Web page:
Partnering to Lend a Helping Hand
Theirs is an unlikely friendship. D J Saravana Kumar is a senior graphics designer at Fraunhofer Singapore. Tan Whee Boon is a quadruple amputee who lost his limbs as a result of a bacterial infection. They would never have met if not for an Israeli humanitarian project that became global.
A Real Need
Mr Tan has no hands and his legs end at mid-calf. A plate of yusheng, a raw fish dish, he ate in 2015 caused a near-fatal case of food poisoning that landed him in the Intensive Care Unit (ICU). Sadly, the drug that helped him fight the Group B Streptococcus (GBS) infection also caused gangrene to develop in all four of his limbs. Amputation was the only way to save his life.
Once a technician in the gas industry, Tan had to quit his job. Activities he used to enjoy – swimming and basketball – became impossible.
“Without hands and feet, I just sink,” he said ruefully.
While he did eventually learn to move around on a donated motorised wheelchair, feed himself with the aid of elastic bands his wife sewed for him and even type using a stylus pen, Mr Tan is far from independent.
“I can’t go out on my own for long because I can’t go to the bathroom without help,” he said.
For that, he relies on his wife Madam Choong Siet Mei, 52, who is now also his caregiver.
“She has to be with me 24/7,” said the father of two.
The logical solution to his difficulties would have been prosthetic arms, and though he did receive some from helpful donors, they all proved ineffective. One from the United States could not grip the water hose that would have enabled him to shower on his own. Another from Hong Kong took up to 15 minutes to put on even with help and was too heavy to really use.
A Community Effort
It is for people just like Tan that organisations such as Tikkun Olm Makers (TOM), Hebrew for “repairing the world”, exists. The global non-profit network brings together local communities, getting people to harness technology to solve everyday problems of those with special needs.
In June 2019, TOM organised its first MakeAthon in Singapore where 60 local and Israeli Makers from various walks of life and with different expertise came together to overcome the daily challenges of 15 Need Knowers living with disabilities.
Joining the community effort was Mediacorp Enable Fund (MEF) which raised $30,000 as the main sponsor. Community efforts like these that promote integration are very much in tandem with MEF’s belief that society needs to support inclusion and champion the cause of people with disabilities.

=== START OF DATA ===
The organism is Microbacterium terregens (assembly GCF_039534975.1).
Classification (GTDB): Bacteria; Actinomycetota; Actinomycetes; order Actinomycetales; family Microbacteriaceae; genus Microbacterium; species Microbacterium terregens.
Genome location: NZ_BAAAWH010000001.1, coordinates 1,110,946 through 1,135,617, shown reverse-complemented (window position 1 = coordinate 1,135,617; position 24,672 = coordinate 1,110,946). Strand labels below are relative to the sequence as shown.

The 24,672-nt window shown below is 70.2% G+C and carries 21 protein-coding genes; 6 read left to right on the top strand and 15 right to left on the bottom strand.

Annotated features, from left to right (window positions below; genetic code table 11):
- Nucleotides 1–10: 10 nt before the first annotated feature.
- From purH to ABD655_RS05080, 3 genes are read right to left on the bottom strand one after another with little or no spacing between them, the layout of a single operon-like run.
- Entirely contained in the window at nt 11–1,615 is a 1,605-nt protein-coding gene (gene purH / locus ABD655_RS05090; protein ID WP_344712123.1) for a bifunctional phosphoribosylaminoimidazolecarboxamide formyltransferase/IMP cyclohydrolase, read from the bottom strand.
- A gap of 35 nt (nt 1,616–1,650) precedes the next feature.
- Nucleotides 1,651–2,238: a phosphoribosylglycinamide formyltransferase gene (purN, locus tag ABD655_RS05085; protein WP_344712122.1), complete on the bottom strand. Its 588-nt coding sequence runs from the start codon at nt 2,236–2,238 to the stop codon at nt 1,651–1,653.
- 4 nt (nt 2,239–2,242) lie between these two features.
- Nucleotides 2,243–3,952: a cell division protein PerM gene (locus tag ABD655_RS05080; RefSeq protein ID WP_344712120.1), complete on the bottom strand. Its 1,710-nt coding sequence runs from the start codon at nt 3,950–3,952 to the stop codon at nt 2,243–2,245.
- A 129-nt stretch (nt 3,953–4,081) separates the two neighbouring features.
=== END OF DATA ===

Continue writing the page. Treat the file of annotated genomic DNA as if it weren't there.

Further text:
Over three days, the team that worked on Tan’s problem, Team PJ, laboured to design a prosthetic arm with a hand that could function like a real one. The six members, who had never met till then, comprised physiotherapist students, computer science researchers and a teacher led by Kumar who has 10 years’ experience in 3D modelling. Tan provided real-time feedback as the team worked, their common goal drawing them together.
“He was at the side cheering us on, he brought us life,” said Kumar, an Indian national who moved to Singapore with his family six years ago.
Added Tan: “Participating in the creation process was the best part of the whole experience because I felt like I had a part to play.”
In the end, the team came up with a prototype – a 3D-printed rotating prosthetic arm with a grabbing mechanism that could be worn without help. They were awarded a joint third prize as well as $2,000 for their effort.
A Solution at Hand
It has been more than six months since but the bond forged between Tan and Kumar during those intense three days is just as strong, and the commitment to give Tan a hand that works remains.
“He is still working on fine-tuning the prosthetic arm. We visit each other or he calls,” said Tan.
While the prototype could grip things, the grip was not firm enough. The next version improved on this but there was the issue of control.
“I could pick up the water hose but I couldn’t control it,” explained Tan.
The third try resulted in a prosthetic hand that had good grip and control but was too heavy. Kumar is not giving up, though.
“Previously, I would just spend my time playing games on my computer,” he said. “I wouldn’t know what to do with my spare time. Now I know what I want to do.”
This is creativity for a worthy cause. This is technology put to good use. This is community support at its very best.